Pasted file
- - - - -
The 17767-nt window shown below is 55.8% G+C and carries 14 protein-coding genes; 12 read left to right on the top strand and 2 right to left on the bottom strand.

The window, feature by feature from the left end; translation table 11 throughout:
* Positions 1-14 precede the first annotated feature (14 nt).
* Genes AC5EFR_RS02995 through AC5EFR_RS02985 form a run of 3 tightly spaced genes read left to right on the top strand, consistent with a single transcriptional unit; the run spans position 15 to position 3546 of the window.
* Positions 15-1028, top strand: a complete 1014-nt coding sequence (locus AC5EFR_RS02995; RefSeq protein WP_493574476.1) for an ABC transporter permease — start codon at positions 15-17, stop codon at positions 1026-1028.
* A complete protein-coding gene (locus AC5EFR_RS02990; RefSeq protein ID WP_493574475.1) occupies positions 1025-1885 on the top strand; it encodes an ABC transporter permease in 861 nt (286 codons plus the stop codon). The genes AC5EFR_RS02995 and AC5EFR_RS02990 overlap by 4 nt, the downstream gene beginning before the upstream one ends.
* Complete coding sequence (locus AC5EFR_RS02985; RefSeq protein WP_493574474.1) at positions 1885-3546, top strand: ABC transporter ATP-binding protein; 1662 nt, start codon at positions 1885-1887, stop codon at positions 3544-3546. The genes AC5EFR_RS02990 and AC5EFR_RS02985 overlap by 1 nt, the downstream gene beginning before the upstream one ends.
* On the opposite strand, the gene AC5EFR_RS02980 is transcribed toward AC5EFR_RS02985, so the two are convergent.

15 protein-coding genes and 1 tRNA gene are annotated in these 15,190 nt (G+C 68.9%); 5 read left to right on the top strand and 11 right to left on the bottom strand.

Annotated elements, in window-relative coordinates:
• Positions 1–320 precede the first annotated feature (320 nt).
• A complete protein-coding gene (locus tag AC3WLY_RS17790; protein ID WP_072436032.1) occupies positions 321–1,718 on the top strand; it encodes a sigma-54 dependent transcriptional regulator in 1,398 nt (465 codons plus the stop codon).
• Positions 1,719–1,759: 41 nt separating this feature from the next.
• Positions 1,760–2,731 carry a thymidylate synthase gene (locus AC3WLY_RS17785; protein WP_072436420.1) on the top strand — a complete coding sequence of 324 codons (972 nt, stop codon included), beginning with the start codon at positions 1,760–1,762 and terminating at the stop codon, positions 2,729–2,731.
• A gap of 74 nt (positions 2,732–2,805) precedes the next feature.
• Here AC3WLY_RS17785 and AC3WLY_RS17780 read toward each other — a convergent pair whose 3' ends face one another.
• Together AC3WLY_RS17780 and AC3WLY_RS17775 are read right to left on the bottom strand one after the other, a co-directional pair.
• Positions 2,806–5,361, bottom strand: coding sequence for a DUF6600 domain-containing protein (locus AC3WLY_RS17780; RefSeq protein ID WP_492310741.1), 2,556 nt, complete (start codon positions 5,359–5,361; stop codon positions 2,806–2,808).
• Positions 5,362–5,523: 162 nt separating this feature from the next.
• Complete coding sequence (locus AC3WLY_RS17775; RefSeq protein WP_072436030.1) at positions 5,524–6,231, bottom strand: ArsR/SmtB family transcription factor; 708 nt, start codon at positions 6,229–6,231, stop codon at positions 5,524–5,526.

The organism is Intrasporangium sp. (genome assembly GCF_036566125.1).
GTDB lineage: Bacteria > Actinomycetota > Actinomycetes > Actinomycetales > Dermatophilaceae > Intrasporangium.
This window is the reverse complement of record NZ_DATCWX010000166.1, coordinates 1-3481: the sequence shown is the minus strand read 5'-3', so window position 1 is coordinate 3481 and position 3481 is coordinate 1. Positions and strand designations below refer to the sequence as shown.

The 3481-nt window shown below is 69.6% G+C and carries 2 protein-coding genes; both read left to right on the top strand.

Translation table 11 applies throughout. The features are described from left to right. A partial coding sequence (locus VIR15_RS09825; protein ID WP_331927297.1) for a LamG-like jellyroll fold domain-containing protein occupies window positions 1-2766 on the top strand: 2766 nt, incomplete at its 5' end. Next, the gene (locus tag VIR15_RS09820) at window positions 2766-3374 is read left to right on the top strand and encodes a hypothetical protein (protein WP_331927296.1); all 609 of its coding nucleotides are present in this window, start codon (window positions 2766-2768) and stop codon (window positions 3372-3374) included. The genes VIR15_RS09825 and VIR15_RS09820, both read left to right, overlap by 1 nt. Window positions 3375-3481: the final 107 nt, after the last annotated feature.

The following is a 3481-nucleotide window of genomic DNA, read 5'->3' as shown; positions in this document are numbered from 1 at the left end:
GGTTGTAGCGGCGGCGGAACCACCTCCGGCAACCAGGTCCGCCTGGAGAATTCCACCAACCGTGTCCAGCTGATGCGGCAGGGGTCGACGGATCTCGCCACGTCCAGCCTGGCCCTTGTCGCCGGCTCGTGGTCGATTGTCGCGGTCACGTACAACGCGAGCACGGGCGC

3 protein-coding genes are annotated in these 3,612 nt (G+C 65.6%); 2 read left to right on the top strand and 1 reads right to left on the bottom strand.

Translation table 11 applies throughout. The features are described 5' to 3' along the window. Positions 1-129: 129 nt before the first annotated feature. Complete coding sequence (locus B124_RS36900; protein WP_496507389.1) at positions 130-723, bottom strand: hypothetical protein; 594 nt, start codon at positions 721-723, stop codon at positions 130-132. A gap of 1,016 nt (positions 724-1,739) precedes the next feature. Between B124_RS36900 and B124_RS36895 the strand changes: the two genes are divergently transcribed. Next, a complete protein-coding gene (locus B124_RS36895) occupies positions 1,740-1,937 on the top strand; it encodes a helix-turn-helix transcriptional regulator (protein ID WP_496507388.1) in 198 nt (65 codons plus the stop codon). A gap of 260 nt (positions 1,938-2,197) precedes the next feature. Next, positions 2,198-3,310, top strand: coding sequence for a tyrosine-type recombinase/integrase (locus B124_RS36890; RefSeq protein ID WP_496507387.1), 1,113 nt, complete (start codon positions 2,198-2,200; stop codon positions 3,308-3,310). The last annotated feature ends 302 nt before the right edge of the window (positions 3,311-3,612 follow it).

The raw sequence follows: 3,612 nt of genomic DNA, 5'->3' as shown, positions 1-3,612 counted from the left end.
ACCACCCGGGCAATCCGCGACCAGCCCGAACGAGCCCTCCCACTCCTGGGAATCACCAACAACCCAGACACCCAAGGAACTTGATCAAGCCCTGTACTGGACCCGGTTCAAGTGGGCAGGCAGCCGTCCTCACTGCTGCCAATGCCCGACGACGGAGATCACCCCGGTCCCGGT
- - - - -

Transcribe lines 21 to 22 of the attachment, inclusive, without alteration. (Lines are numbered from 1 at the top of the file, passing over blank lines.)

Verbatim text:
The organism is Intrasporangium sp. (genome assembly GCF_036566125.1).
GTDB lineage: Bacteria > Actinomycetota > Actinomycetes > Actinomycetales > Dermatophilaceae > Intrasporangium.